I decided I was done blogging. It's true.  Done. I lost the love of it and I didn't see any reason to continue.  Hence the lack of postings over the last year or so.  It has been on my mind (letting it go) for a long time now. I felt like I put a lot of effort into what I was writing/creating and had very little response/traffic to justify the time involved.  Why write when no one is even reading it? So I did very little to maintain it and just let it sit there as it begged me to put it out of it's misery.

I mean, did anyone really care?  Was I helping fellow moms/homeschoolers or was I just taking time away better spent with my family?  Frankly, it was the latter not the former of that question that hit me like a big pizza pie in the eye.  I was blogging for not.  Now, I know people have lives, so cruising the internet for this or that isn't always possible.  But I also know many gals do have successful blogs that truly are a help-that get readership and have loyal fans.  They exist and thrive. They are blessings.  

I didn't (and still am unclear here) feel mine were much help. And that is the cold hard truth that has literally kept me awake at times-pondering...

Do I just let it go?  

I have prayed about it.  I have even shed a tear or two about it. 
I have let it sit so as not to make any rash decisions. 

Then I had a talk with myself.

I have been a mom now for almost 27 years, have cared for children since before I was 13, I have an Early Childhood Development degree, have worked at a Montessori school, had home day cares, taught Sunday School, researched the snot out of different homeschool methods, curriculum and so forth, wrote reviews on curriculum for four years, helped with homeschool groups, ran a homeschool co-op for a time, plus I have done home preschool through high school graduation with my children for over 25 years. Surely I have some insight, some useful nugget of hope or help that can inspire or encourage someone out there.  I know I have, I have a few comments attesting to it.  But is that enough?

Our lives are different now from whence I started blogging. Three of our children have graduated. Two have earned college degrees, moved out and gone on to be successfully employed adults. So yes,  to all those doubters, they are able to live -no thrive- in the real world.  One is currently working (while still living at home to save for future expenses) and will be attending college down the road. The baby of the family is our lone student. The dynamics are different. Homeschooling one vs four is a big change.  It's definitely a "horse of a different color" from our humble beginnings. Do I have anything new, update and hip to offer?  Or is it all the same regurgitated stuff penned on a different day?  Is there enough in me to want to continue? Want to keep coming up with different ideas or projects?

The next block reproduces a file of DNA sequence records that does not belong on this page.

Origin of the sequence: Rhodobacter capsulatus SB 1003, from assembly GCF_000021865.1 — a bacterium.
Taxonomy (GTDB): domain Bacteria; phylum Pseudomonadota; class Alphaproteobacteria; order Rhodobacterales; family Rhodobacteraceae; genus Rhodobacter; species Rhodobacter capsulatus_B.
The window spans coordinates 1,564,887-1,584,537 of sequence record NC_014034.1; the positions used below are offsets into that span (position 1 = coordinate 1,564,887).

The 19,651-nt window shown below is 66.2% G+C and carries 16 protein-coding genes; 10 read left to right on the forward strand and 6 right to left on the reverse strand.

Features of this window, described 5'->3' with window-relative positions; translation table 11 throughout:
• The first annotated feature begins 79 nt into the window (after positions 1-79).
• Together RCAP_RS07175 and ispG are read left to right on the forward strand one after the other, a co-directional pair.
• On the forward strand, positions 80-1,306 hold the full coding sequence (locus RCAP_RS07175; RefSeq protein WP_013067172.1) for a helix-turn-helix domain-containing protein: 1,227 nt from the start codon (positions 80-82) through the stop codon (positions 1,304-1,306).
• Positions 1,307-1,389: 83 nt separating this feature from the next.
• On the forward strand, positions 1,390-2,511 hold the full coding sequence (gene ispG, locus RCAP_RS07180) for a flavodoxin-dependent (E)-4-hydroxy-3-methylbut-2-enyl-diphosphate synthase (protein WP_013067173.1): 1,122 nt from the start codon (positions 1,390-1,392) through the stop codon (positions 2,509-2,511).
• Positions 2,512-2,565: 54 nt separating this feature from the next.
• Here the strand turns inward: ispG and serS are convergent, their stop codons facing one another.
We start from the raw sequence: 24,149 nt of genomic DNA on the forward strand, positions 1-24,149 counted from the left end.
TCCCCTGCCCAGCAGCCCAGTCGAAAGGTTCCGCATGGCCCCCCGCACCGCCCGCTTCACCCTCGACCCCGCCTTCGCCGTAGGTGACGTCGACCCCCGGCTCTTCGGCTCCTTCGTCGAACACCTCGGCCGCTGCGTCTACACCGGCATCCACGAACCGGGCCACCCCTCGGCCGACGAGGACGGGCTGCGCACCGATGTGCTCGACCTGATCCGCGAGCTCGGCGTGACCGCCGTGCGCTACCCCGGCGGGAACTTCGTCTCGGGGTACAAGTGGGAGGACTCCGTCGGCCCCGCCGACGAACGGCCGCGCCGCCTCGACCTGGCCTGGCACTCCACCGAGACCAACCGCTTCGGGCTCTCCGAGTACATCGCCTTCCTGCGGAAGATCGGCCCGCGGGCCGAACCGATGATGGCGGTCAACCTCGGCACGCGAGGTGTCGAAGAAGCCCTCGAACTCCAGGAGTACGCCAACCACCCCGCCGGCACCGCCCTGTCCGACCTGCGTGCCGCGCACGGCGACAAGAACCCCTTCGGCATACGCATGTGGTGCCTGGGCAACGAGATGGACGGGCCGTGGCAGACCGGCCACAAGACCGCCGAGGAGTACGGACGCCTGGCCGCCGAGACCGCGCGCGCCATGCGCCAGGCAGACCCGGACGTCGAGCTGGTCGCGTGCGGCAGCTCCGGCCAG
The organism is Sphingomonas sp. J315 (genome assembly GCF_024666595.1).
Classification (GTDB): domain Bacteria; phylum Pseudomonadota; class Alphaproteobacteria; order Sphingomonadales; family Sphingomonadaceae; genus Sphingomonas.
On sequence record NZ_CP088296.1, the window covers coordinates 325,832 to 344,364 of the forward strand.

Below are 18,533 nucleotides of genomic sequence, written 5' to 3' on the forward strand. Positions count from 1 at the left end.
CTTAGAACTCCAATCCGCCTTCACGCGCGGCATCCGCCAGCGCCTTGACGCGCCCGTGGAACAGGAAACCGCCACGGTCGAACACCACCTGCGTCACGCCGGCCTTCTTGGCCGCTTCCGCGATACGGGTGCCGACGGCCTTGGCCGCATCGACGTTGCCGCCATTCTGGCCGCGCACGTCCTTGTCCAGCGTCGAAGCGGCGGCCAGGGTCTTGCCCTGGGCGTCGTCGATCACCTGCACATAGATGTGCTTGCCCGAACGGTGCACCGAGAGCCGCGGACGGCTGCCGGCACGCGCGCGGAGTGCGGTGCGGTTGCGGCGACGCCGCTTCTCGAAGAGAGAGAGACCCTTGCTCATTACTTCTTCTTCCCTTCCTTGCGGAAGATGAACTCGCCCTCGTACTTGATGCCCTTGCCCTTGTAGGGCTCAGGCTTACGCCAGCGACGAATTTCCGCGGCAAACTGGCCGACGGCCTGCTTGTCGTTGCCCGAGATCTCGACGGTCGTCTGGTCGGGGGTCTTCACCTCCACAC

For five people to read in five minutes? I don't know-I truly don't. And here I am-standing in some vast wasteland of doubt with discouragement bombs raining down with hurricane force. Do I truly want to make that [dedicated, intense and committed] walk across this land to save my blogs or grab a shovel and bury it quickly.  Very, very quickly and move on along down the road?

Right now, I have decided to wait it out. I will continue to pray to see what comes about. I guess, all five of you out there who may read this-you too will have to wait too to see what becomes of this. The 'to save or not to save my blogging career' will not be made lightly-but it's become abundantly clear I need to get off the fence and go in one direction.    

Saturday, February 14, 2015

Continent Boxes: Asia


Asia is quite a big continent to cover.  Many countries are represented, so you could conceivably have a huge variety of goodies for your box.  I looked on Ebay and various other sites that sell more oriental type trinkets and such.  I could have bought a lot more but needed to watch the budget. Also, with his age and no other munchkins following his footsteps, it made little sense to go on a spending spree for items. My sister/brother-in-law spent ten + years in China so we have some nice items from there.  I don't have many post cards right now-which is fine. I could also add many more animals and would if I had younger kids. Because our lives have been upside down for several months, this is not high on my priority list.  

Contents for the Asia Box:


*These items were gifted to us by my hubby's sister:


*Stone, hand-carved stamp with the characters for my husband's name (with ink but I did NOT put that in there b/cuz that stuff is so stainy and messy!)  I took it's picture individually so you could see the detail. 

*Delicate bowl (probably for rice)

*Soapstone Elephant 

*Tigers (by Schleich.  Can be found in most stores where toys are sold.)

*Orangutan (no idea where or how this toy came about around here but we have it so I added it to the box)

*Russian Stacking Matryoshka dolls (Ebay)

*Chopsticks (local restaurant)

*Coin purse from Vietnam (gift)

*Japanese Samurai Doll (I think it was originally a necklace-where it came from?? No clue)

*Taj Mahal, Great Wall of China and the Buddha of Lantau (from the Safari Toob Around the World and World Landmarks sets)

*Asia Traditional Foods cards (Montessori Print Shop)

*Asia Animals and Landmarks cards (Target dollar section. I suggest looking during back to school time for these, or check Amazon/Ebay). The Montessori print shop also has cards for landmarks, musical instruments, animals, and more to purchase. There is a whole Asia set you can buy to make your life easier.

*Postcards -still need to add to this section 

*Stamps-for sorting in Montessori box (Ebay)

*Coins (some from Ebay, China coins/paper money were gifts)


Additional Items:

Klutz Chinese Jump RopeI have many books from the varying countries in our library book bin next to the Geography center.  I also put our Klutz Chinese Jump Rope book/rope (I see it as being available on Amazon thru some sellers, but there are nice rope substitutes for sale as well) into the basket on top of the center. Not sure if it is truly a 'Chinese' jump rope but hey-it's fun to do so I have it there. 

Product DetailsI included the Treasure Chests: Ancient China by Running Press we have too. This is a part of the older version of the Sonlight 5 history program.  I see a few are available on Amazon, you'll just have to do some searching to find one.  This has a fan, coins, ink and activities for the child to do. [images from Amazon.com]

We are putting flags onto our notebooking pages that we are doing for our Mapping the World by Heart program, so I do not have individual flags for the box. And because we really like Asian food-we have been frequenting our local Thai and Chinese restaurants.  I would love to find a Russian one but that may require quite a long drive.  My oldest daughter has friends from Pakistan and so we have had that type of food too (delish), so actually we are quite familiar with most of those foods.